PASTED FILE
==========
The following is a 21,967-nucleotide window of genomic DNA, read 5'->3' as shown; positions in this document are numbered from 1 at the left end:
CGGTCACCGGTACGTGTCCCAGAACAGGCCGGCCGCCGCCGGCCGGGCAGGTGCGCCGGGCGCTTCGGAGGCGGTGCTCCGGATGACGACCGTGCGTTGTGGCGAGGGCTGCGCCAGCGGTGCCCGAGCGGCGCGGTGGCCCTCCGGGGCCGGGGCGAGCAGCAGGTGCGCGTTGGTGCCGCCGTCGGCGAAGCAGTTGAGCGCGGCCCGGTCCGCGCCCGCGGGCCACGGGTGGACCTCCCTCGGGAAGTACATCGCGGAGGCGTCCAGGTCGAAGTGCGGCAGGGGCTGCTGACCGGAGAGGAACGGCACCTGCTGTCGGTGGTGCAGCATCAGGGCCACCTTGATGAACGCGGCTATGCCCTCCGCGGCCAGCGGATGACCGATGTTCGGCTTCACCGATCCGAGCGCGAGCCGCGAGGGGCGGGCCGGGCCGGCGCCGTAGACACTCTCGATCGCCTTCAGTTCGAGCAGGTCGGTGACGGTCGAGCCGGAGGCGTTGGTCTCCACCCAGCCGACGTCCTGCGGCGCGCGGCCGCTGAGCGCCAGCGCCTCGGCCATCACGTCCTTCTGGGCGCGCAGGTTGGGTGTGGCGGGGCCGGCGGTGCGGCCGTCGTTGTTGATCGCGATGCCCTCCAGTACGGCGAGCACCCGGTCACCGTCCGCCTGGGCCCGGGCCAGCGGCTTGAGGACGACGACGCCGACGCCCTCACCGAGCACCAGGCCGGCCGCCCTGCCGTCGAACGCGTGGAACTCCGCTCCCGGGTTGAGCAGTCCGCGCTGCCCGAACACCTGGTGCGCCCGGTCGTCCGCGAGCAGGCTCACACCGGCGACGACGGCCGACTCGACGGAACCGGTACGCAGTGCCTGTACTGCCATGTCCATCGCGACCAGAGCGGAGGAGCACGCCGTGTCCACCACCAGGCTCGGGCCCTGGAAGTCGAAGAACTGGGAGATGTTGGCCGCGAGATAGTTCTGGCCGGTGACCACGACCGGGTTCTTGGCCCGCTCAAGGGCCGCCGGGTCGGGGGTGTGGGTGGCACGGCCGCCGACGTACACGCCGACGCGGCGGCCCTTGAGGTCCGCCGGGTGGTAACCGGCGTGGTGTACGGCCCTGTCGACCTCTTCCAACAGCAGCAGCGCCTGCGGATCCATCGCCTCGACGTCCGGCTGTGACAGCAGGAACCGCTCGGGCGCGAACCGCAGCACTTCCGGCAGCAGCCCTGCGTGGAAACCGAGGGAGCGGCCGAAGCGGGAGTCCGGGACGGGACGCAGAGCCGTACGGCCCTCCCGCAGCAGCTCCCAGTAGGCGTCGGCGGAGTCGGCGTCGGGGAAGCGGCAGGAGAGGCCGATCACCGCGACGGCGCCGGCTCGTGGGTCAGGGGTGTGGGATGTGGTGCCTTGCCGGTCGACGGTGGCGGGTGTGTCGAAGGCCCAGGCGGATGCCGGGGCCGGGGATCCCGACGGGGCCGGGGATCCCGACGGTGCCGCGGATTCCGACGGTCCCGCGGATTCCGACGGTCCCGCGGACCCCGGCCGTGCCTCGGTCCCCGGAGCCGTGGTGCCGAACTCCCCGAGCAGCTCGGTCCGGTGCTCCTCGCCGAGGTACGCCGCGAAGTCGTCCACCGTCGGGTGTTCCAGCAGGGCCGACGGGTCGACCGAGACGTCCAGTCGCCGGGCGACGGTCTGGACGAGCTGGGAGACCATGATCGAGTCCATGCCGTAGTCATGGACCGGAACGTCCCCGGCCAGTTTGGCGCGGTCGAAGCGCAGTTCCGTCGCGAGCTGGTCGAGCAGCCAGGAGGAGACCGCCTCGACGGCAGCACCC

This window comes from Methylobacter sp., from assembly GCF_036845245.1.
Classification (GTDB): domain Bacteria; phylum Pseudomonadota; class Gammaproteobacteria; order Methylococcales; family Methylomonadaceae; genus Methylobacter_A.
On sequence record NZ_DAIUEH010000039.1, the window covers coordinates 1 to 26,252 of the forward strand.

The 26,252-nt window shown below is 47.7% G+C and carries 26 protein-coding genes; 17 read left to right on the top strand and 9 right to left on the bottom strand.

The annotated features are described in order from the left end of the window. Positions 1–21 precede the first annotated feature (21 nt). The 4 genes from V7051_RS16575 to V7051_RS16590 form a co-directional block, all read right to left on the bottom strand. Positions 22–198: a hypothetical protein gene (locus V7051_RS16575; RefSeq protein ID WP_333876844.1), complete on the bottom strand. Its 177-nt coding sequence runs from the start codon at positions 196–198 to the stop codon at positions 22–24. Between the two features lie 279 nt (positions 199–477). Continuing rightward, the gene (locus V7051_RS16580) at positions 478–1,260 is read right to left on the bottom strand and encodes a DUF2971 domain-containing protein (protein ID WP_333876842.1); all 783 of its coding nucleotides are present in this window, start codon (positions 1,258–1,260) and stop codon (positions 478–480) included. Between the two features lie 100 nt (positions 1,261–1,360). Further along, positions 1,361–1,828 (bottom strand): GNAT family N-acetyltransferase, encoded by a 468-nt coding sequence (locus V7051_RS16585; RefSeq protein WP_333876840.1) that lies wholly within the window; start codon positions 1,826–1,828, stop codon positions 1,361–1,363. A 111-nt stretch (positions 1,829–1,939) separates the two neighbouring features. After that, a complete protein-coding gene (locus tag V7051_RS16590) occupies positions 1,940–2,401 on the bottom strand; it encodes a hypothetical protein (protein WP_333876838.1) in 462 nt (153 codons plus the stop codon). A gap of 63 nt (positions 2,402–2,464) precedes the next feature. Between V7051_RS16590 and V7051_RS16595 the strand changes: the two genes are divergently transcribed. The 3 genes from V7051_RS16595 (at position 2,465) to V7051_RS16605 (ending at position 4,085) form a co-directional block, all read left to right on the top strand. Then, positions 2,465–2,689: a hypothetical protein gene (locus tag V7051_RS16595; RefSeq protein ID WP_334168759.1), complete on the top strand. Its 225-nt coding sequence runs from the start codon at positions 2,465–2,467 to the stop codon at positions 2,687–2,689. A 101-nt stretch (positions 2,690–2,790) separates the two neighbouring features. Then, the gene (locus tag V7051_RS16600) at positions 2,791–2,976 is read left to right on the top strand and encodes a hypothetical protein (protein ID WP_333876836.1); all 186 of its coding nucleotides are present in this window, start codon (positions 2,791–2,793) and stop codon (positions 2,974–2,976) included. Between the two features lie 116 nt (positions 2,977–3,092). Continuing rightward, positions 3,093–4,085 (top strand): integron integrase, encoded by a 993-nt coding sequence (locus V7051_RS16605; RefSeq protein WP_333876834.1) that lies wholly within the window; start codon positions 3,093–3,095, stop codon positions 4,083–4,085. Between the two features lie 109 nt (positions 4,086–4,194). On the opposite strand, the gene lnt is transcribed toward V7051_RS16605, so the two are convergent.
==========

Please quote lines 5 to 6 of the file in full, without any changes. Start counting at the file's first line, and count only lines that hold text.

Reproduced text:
On sequence record NZ_DAIUEH010000039.1, the window covers coordinates 1 to 26,252 of the forward strand.

The 26,252-nt window shown below is 47.7% G+C and carries 26 protein-coding genes; 17 read left to right on the top strand and 9 right to left on the bottom strand.